Searching for Effective Project Manager Tools

Many companies need to provide cost and time estimates to their clients before work on a project begins. The employees who are responsible for providing these estimates are called Project Managers. Project Managers have a variety of tools they can access for smooth performance. Most of these rely on the Earned Value Management (EVM) Model, which helps define the work, provide cost and schedule estimates, and tally up earned value to be compared to the estimated values for the true cost. Essentially, each manager must think about the base of the contract budget, the management reserve, the distributed and undistributed budget, and the various types of account budgets like apportioned effort, level of effort, and other planning packages.

Though the specialized lingo of these tools may seem complicated, it is not when each term is defined. The contract budget is a calculation of the project management base and the management reserve to equal the total price of the contract. Management reserve is not a monetary value but is used for unforeseen problems that may arise during the project. Apportioned Effort and Level of Effort are two basic methods for earning value in a project. The first is used to estimate historical factors while the latter measures time taken from the project’s beginning to the end. Level of Effort statistics are typically used for any management and administrative tasks.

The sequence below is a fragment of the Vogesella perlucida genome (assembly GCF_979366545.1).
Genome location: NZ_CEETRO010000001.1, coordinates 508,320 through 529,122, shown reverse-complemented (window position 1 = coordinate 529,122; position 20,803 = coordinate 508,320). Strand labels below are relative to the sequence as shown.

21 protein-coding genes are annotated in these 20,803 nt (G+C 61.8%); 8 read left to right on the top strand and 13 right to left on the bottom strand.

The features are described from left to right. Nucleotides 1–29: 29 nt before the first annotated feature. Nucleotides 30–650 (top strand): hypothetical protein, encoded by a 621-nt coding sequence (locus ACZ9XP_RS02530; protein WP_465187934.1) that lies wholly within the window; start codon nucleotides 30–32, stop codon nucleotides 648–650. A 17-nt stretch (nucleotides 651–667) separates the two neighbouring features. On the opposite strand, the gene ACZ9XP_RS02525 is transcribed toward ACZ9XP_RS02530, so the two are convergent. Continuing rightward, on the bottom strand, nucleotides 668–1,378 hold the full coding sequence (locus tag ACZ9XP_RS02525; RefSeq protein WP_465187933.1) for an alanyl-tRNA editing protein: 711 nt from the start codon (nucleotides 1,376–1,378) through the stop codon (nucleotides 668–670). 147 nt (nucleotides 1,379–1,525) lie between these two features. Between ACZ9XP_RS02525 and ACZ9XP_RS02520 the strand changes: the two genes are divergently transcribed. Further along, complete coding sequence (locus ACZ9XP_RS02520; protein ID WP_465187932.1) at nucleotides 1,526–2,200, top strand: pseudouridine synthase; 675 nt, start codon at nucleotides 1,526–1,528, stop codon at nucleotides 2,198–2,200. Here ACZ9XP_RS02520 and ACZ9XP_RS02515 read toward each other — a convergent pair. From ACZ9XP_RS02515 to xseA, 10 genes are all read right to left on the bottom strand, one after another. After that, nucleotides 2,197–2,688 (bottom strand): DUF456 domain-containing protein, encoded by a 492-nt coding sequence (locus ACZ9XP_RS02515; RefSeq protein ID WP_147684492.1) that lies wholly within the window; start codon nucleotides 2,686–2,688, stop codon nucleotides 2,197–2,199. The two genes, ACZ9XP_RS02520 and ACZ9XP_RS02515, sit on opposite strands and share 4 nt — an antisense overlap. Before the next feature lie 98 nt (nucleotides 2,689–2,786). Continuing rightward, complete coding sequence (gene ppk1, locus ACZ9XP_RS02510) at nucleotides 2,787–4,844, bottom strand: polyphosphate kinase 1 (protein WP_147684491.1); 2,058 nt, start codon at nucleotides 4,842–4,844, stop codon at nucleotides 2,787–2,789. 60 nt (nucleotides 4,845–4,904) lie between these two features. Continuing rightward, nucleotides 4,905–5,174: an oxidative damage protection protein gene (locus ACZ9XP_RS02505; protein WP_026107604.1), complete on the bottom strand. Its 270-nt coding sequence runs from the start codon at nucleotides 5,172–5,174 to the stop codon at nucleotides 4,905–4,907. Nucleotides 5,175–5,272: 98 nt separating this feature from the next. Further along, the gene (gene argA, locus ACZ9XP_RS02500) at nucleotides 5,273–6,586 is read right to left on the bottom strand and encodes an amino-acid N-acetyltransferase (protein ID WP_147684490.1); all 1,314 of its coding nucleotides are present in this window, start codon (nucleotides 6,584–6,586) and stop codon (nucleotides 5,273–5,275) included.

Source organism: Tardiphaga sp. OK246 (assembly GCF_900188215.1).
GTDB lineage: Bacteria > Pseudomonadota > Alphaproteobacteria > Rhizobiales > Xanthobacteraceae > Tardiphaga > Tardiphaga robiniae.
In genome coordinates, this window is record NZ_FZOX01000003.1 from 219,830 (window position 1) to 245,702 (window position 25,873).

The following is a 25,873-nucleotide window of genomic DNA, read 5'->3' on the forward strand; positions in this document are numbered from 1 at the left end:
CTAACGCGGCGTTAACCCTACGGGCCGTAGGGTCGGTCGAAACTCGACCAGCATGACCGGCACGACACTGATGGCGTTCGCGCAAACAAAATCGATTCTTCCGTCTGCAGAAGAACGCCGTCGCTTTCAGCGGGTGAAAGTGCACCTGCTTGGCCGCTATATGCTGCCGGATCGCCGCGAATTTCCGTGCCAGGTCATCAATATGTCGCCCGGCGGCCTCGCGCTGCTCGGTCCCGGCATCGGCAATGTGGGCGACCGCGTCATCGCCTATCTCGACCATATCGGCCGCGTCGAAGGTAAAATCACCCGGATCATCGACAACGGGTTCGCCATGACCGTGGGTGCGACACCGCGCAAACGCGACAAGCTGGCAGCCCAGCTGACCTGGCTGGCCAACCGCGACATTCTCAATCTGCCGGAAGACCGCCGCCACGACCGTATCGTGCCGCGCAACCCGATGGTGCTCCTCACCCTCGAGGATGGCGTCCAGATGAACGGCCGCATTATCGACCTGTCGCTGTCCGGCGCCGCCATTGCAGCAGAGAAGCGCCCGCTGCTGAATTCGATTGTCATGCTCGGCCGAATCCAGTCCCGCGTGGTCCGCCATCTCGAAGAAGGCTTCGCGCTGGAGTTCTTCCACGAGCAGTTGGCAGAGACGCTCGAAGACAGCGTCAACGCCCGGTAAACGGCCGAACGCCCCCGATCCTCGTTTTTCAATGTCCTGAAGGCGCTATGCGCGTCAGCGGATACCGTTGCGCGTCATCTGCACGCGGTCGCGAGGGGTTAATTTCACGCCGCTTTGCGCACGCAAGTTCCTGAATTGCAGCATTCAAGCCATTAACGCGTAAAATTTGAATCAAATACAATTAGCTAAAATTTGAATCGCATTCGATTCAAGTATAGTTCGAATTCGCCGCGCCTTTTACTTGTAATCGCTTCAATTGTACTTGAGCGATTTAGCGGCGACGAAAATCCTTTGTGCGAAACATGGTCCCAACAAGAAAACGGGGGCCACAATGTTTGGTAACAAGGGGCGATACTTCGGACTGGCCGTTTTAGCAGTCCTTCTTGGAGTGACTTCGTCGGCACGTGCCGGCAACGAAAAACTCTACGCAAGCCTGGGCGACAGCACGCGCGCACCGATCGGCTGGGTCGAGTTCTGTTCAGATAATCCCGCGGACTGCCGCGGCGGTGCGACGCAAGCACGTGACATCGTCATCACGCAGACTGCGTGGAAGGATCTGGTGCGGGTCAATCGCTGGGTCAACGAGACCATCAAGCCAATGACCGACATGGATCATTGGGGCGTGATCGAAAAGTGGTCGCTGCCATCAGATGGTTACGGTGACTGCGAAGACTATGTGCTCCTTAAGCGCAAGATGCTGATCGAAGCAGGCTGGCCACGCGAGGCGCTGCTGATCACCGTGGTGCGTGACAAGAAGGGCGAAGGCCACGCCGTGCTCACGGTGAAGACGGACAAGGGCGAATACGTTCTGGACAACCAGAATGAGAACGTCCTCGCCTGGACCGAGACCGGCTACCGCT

There are various types of modifications each method uses; however, there are reasons for using the standard options provided as good business models. For example, when the standard Level of Effort formula is defined as Budgeted Cost for Work Performed (BCWP) and equals the Budgeted Cost for Work Scheduled (BCWS) it allows Project Managers to foresee any cost variance related to the estimate at completion (EAC). If a Project Manager uses the non-standard formula, there will not be any cost variance or early visibility of errors because the BCWP will always equal the Actual Cost of Work Performed (ACWP). This formula can end up hurting the project if it becomes more expensive than initially estimated; the client may not always be able to pay out extra money. For more details and scenarios about which Level of Effort method is better, visit this link: http://www.humphreys-assoc.com/evms/discussion-level-effort-earned-value-method-ta-a-56.html.